Conference: Digital Imaginaries of the South: Stories of Belonging and Uprooting in Hispanic Cinemas

maxresdefaultInternational Film Conference (IV TECMERIN Academic Meeting): Digital Imaginaries of the South: Stories of Belonging and Uprooting in Hispanic Cinemas, October 18-20, 2017, Universidad Carlos III de Madrid / Casa de América (Madrid)

Over the past twenty years, digital technology has become the standard in the film production, circulation, and consumption processes. Within this context, Hispanic cinemas have undergone deep changes, both within the countries with an established cinematic tradition, as well as in those that, due to several reasons, had not developed a robust cinematography throughout the 20th century. The analogue paradigm became deeply contested and a new digital framework, which was widely discussed by institutions, film critics, and academics, emerged. This moment coincides with the widespread generalization of national and transnational neoliberal policies that, far from backing diversity, have increased the gap between those “connected” and those “disconnected” (to draw upon Néstor García Canclini’s term); a gap also experienced by those that, even if connected, still occupy subaltern positions.
The speeding of these processes has resulted in an increase of mobility, at work both in the geographical displacement of film professionals and in the emergence of new narrative models that deal with questions of belonging and uprooting, springing precisely from these experiences of displacement. The cinemas of the Global South, and, most specifically, Hispanic cinemas, have actively taken part in these processes, ultimately playing a relevant role in terms of narrative and aesthetic models, and the production, circulation and consumption of film.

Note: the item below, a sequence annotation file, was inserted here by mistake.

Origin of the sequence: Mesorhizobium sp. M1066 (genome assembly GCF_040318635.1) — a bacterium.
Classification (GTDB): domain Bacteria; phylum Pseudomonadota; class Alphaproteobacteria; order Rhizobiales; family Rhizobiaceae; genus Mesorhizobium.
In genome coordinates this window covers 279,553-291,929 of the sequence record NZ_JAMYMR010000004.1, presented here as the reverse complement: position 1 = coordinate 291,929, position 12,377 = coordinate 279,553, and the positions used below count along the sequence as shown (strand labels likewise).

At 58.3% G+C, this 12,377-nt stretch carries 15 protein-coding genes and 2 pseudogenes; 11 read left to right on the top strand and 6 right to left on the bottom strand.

Following the main research axes of the R+D project “Transnational relations in Hispanic digital cinemas: the axes of Spain, Mexico, and Argentina” (CSO2014-52750-P), the International Conference Digital Imaginaries of the South: Stories of Belonging and Uprooting in Hispanic Cinemas conference will discuss these themes:
  • The representation of migrations, displacements, exile, and diaspora.
  • Transnational flows of cultural, economic, and human capital in the production and circulation of cinema.
  • The reconfiguration of the regional, national, and transnational Hispanic interactions within the new century.
  • Public discourses and film policies within the region.
  • Hybridization and identity in the narratives on colonization, decolonization, and revolutionary processes.
  • Activism and digital praxis.
  • Genres, authors, stars.
  • Film cultures and cinephilia: festivals, publications, and digital platforms.